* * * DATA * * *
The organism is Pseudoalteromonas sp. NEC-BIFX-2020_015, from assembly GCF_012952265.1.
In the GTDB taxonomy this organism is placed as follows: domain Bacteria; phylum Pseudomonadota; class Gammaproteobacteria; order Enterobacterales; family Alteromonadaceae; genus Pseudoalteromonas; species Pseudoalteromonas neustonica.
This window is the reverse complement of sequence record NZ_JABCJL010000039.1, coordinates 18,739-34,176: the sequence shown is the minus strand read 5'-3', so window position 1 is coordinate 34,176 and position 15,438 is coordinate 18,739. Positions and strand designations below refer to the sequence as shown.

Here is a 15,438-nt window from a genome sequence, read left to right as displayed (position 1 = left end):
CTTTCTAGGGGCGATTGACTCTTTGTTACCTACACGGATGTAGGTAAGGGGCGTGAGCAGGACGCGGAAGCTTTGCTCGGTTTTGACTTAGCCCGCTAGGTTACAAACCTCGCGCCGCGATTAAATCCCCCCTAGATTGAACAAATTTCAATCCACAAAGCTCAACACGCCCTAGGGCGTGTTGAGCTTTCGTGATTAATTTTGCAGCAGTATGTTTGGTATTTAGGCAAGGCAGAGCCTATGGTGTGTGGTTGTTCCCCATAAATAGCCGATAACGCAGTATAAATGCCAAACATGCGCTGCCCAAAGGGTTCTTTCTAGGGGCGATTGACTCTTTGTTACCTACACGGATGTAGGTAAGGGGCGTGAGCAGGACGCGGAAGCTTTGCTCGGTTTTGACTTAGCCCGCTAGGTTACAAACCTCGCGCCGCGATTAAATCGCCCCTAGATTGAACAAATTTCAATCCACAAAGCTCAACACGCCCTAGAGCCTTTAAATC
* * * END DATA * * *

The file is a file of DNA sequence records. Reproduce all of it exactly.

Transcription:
The organism is Pseudoalteromonas sp. NEC-BIFX-2020_015, from assembly GCF_012952265.1.
In the GTDB taxonomy this organism is placed as follows: domain Bacteria; phylum Pseudomonadota; class Gammaproteobacteria; order Enterobacterales; family Alteromonadaceae; genus Pseudoalteromonas; species Pseudoalteromonas neustonica.
This window is the reverse complement of sequence record NZ_JABCJL010000039.1, coordinates 18,739-34,176: the sequence shown is the minus strand read 5'-3', so window position 1 is coordinate 34,176 and position 15,438 is coordinate 18,739. Positions and strand designations below refer to the sequence as shown.

Here is a 15,438-nt window from a genome sequence, read left to right as displayed (position 1 = left end):
CTTTCTAGGGGCGATTGACTCTTTGTTACCTACACGGATGTAGGTAAGGGGCGTGAGCAGGACGCGGAAGCTTTGCTCGGTTTTGACTTAGCCCGCTAGGTTACAAACCTCGCGCCGCGATTAAATCCCCCCTAGATTGAACAAATTTCAATCCACAAAGCTCAACACGCCCTAGGGCGTGTTGAGCTTTCGTGATTAATTTTGCAGCAGTATGTTTGGTATTTAGGCAAGGCAGAGCCTATGGTGTGTGGTTGTTCCCCATAAATAGCCGATAACGCAGTATAAATGCCAAACATGCGCTGCCCAAAGGGTTCTTTCTAGGGGCGATTGACTCTTTGTTACCTACACGGATGTAGGTAAGGGGCGTGAGCAGGACGCGGAAGCTTTGCTCGGTTTTGACTTAGCCCGCTAGGTTACAAACCTCGCGCCGCGATTAAATCGCCCCTAGATTGAACAAATTTCAATCCACAAAGCTCAACACGCCCTAGAGCCTTTAAATC